Set a filter on a timeline to focus in on a subset of its events, chosen by name, date range, and more. Any events which don’t match the filter you set will be hidden, and any now-empty rows will disappear, so more of your document will fit on screen.

Performing Filtering

To filter a document, click on the Filter button in the toolbar or Events ▸ Filter Events. A new “Filter Events” area will appear at the top of the document; as you type in that field, your changes apply immediately, and the document will begin adjusting.

Press Close (or hit the Esc key) to cancel the filter and restore the visibility of all events.

Filtering by Text

To filter for a word, just type it in the Filter Events field.

If you type multiple words, separated by spaces, TimeStory searches for all of those words, but not strictly as typed; for example, deliver pizza will match Deliver 5 pizzas to the office, because both deliver and pizza are found.

Use quotation marks to match phrases exactly. For example ”deliver pizza” (with the quotes) will not match Deliver 5 pizzas to the office, but it will match Ask John to deliver pizza.

Filtering by Tag

Events and sections can be annotated by tags; see Tagging for details.

To match events by tag, just type #tag-name into the filter. When a tag contains spaces or other characters, you can also type #[tag name]; the brackets delimit the tag, but aren’t part of it. As soon as you type the #, a list of suggestions will pop up showing all tags already in your document. (This won’t appear if you don’t have any tags yet.)

To match events whose sections have a given tag, type in: #tag-name instead.

Filtering by Type (Point vs. Span)

Use is: point or is: span to match point or span events, respectively. (The space after the colon is optional.)

Filtering by Date

You can filter events by date by entering one or more of these into your event filter:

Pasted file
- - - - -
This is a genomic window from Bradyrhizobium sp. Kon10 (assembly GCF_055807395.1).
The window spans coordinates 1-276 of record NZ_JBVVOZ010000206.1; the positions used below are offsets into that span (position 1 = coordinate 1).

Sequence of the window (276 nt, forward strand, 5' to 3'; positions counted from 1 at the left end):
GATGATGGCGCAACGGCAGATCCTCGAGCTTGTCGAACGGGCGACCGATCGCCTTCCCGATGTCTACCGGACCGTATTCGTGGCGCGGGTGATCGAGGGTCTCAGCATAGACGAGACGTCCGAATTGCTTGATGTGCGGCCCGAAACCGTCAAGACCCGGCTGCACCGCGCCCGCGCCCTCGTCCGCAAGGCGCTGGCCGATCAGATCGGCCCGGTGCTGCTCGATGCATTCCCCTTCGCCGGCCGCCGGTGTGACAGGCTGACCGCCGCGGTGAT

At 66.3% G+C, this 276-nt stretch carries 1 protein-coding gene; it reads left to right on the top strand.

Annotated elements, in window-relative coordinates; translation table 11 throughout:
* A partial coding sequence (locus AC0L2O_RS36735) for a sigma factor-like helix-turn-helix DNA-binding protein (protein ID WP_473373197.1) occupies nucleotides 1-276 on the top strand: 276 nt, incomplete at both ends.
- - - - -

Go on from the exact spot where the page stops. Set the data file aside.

• < date: Matches any event which starts before the given date
  • <= date: Matches any event which starts on or before the given date
  • > date: Matches any event which ends after the given date
  • >= date: Matches any event which ends on or after the given date

For each of the above dates, just type a date in your system’s language and format, or, if you prefer, use the standard form year-month-day, which works the same on any system.

Note: If a date contains spaces, you must put quotation marks around it.

Instead of a specific date, you can also just enter a year, or a month and year.


  • < 2021-01-01 will match events which start before January 1, 2021. This format will work on any Mac regardless of language settings.
  • <= 2020 will match any event which starts during or before the year 2020 (that is, up until December 31 of that year).
  • > “May 11, 2020” will match events which end after May 11, 2020, if your Mac is set up for US-English style dates.
  • >=”January 2020” <=”January 2020” will show all events which start before or during January, and end after or during January; that is, all events which overlap January in some way.

Filtering by Section

If your document is divided into sections, you can also filter by section name or description, using in:. To include only elements in the section named Travel, you can write in: Travel. Note that this will also match a section named Traveling or My travel to Asia, since it uses the same word-matching rules as event titles; just as with events, you can use quotation marks to be more exact: in: “My travel to Asia”.

(Note: You may omit the space after the :, but not the one before it. So in: S is the same as in:S, but in : S is not correct, and will just match events with titles containing the words in or S.)

As noted earlier, you can also filter by section tags; use in: #work to filter down to only events in sections which have the #work tag.

Combining and Negating Filters

You can search for multiple alternatives using the | character. For example, pizza | sandwiches will match either pizza or sandwiches, and in: “West Coast” | in: “East Coast” will include events in either the West Coast or the East Coast sections.

Use parentheses to group filters together: deliver (pizza | sandwiches) will match deliver pizza or deliver sandwiches.

To exclude matches from your filter, precede it with a tilde character: deliver ~pizza will require deliver, but will exclude anything containing pizza, and ~ < 2021 will exclude any events which end before the year 2021 starts.

You can combine these terms freely, mixing (, ), |, and ~ characters as you wish. If you enter in a nonsensical filter, for example a ( without a matching ), or a ~ which doesn’t precede anything, then TimeStory will try to do its best, and will point out the mistake if you hit the Return key.

Hiding Sections With No Matches

By default, the “Hide sections with no matches” option in the Filter panel is enabled. This means that, as you enter your filter, only those sections containing matching events will remain visible—any sections without matching events will be hidden.

Uncheck this box to keep all section headers visible, even if they contain no matching events.